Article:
Lawmakers Pressure Big Tech CEOs on Speech Responsibility

WASHINGTON (AP) – The CEOs of tech giants Facebook, Twitter and Google faced questioning in Congress Thursday when lawmakers tried to convince them to recognize the role of their companies in fueling the January insurrection on the U.S. Capitol. and the growing misinformation about the COVID-19 vaccine.

At a House Commerce and Energy Committee hearing, lawmakers beat up Facebook CEO Mark Zuckerberg; Sundar Pichai, CEO of Google, owner of YouTube; and Twitter boss Jack Dorsey on its content policies, consumer data use and children’s media use.

Republicans raised long-standing, unproven conservative complaints that platforms are biased against conservative views and censor material based on political or religious views.

There is growing support in Congress for legislation to control big tech companies.

“The time for self-regulation is over. It’s time we legislate to hold him accountable, ”said Rep. Frank Pallone, DN.J., committee chair.

That legislative push, plus the social environment of political polarization, hate speech and violence against minorities, was reflected in the impatience of the panel members when questioning the three executives. Several lawmakers demanded yes or no answers and repeatedly cut executives.

“We always feel a certain sense of responsibility,” Pichai said. Zuckerberg used the word “nuanced” several times to insist that the problems cannot be summed up. “Any system can make mistakes” in moderating harmful material, he said.

Shortly after the hearing began, it became clear that most lawmakers had already decided that big tech companies need to be more rigorously regulated to control their dominance over what people read and watch online.

In a round of interrogation that served as political theater and a public flogging, lawmakers called on CEOs for creating platforms that allowed the spread of harmful misinformation about last year’s U.S. presidential election and the current COVID-19 vaccine – all in an incessant search. higher earnings and stock prices.

Lawmakers also blamed corporate services for poisoning children’s minds and inciting deadly insurrection on Capitol Hill, as well as contributing to the most recent mass killings in Atlanta and Boulder, Colorado.

All three CEOs strongly defended their companies’ efforts to remove increasingly toxic content posted and circulated on services used by billions of people, while noting their efforts to balance freedom of expression.

“I don’t think we should be the arbiters of the truth, and I don’t think government should be,” Dorsey said.

Democrats are holding social media platforms responsible for spreading false information about the November elections and allegations of “Stop the Steal” voter fraud spurred by former President Donald Trump, which led to the deadly attack on Capitol Hill. Rep. Mike Doyle, a Pennsylvania Democrat, told CEOs that the riot “started and fueled their platforms.”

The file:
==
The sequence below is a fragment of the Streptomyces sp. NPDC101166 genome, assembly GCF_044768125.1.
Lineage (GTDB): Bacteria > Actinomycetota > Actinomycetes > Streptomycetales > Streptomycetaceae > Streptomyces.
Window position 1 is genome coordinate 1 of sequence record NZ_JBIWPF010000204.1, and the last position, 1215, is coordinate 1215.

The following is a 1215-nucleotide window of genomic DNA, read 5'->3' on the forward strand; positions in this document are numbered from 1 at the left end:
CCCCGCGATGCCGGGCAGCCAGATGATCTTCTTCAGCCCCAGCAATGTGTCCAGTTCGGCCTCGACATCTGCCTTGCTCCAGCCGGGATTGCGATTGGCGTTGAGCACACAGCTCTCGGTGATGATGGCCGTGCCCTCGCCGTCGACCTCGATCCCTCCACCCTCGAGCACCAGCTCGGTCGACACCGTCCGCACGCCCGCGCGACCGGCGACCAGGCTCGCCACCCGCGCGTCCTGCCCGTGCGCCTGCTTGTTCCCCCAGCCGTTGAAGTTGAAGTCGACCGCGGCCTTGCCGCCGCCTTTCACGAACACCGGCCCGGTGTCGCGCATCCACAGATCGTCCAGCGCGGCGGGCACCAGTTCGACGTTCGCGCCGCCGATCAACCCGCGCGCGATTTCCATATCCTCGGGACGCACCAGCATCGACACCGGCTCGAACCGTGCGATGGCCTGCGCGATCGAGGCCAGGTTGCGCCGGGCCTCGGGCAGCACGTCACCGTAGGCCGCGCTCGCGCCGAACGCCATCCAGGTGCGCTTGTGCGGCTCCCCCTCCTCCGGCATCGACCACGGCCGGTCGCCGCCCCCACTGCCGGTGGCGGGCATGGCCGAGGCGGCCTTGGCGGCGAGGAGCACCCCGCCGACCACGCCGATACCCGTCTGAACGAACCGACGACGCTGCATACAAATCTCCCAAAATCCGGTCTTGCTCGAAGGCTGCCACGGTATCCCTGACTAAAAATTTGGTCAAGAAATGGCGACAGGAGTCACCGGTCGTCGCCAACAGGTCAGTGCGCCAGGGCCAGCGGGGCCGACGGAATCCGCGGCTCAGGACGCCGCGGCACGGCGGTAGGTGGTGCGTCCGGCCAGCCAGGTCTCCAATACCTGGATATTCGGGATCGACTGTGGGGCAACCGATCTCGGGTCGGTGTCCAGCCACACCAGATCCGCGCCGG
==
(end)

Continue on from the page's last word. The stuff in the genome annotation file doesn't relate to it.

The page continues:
Support is building for Congress to impose new restrictions on legal protections regarding speeches posted on its platforms. Both Republicans and Democrats, including President Joe Biden as a candidate, have called for the removal of some of the protections under so-called Section 230 of a 25-year telecommunications law that protects Internet companies from liability for what published by users.

Chief technology officers defended the legal shield under Section 230, saying it has helped make the Internet the forum for free expression it is today. However, Zuckerberg again urged lawmakers to update that law to make sure it works as expected. He added a specific suggestion: Congress could require Internet platforms to get legal protection only if they show that their systems for identifying illegal content are up to par.

Trump enjoyed special treatment on Facebook and Twitter until January, despite spreading misinformation, pushing false claims of voter fraud and enacting hatred. Facebook banned Trump indefinitely a day after Trump-incited rioters invaded the Capitol. Twitter soon followed suit, permanently disabling Trump’s favorite megaphone.

Facebook has yet to decide whether to permanently banish the former president. The company sent that decision to its quasi-independent Oversight Board, a kind of Facebook enforcement Supreme Court, which is expected to rule on the matter next month.

The researchers say there is no evidence that social media giants are biased against conservative news, posts or other material, or that they favor one side of the political debate over another.

Meanwhile, Democrats focus heavily on hate speech and incitement that can lead to violence in the real world. An external report issued this week found that Facebook has allowed groups, many linked to QAnon, boogaloo and militia movements, to extol violence during the 2020 elections and in the weeks leading up to the deadly riots on Capitol Hill.

With the tone and tenor of Thursday’s hearing set early in the hearing, many Internet and Twitter users seemed more interested in Dorsey’s freshly cut and trimmed bread. His freshly groomed appearance captured immediate attention because it was a stark contrast to his unkempt beard that drew comparisons to Rasputin in remote appearances before Congress last year.

Another point of curiosity: a mysterious clock in Dorsey’s kitchen that displayed sets of figures that seemed to be changing randomly in a way that made it clear that it had nothing to do with the time of day. The Gizmodo Technology Blog finally revealed that the device was a “BlockClock” showing the latest prices for cryptocurrencies such as bitcoin and ethereum.


Ortutay reported from Oakland, California. AP technology writer Michael Liedtke in San Ramon, California, contributed to this report.


Source link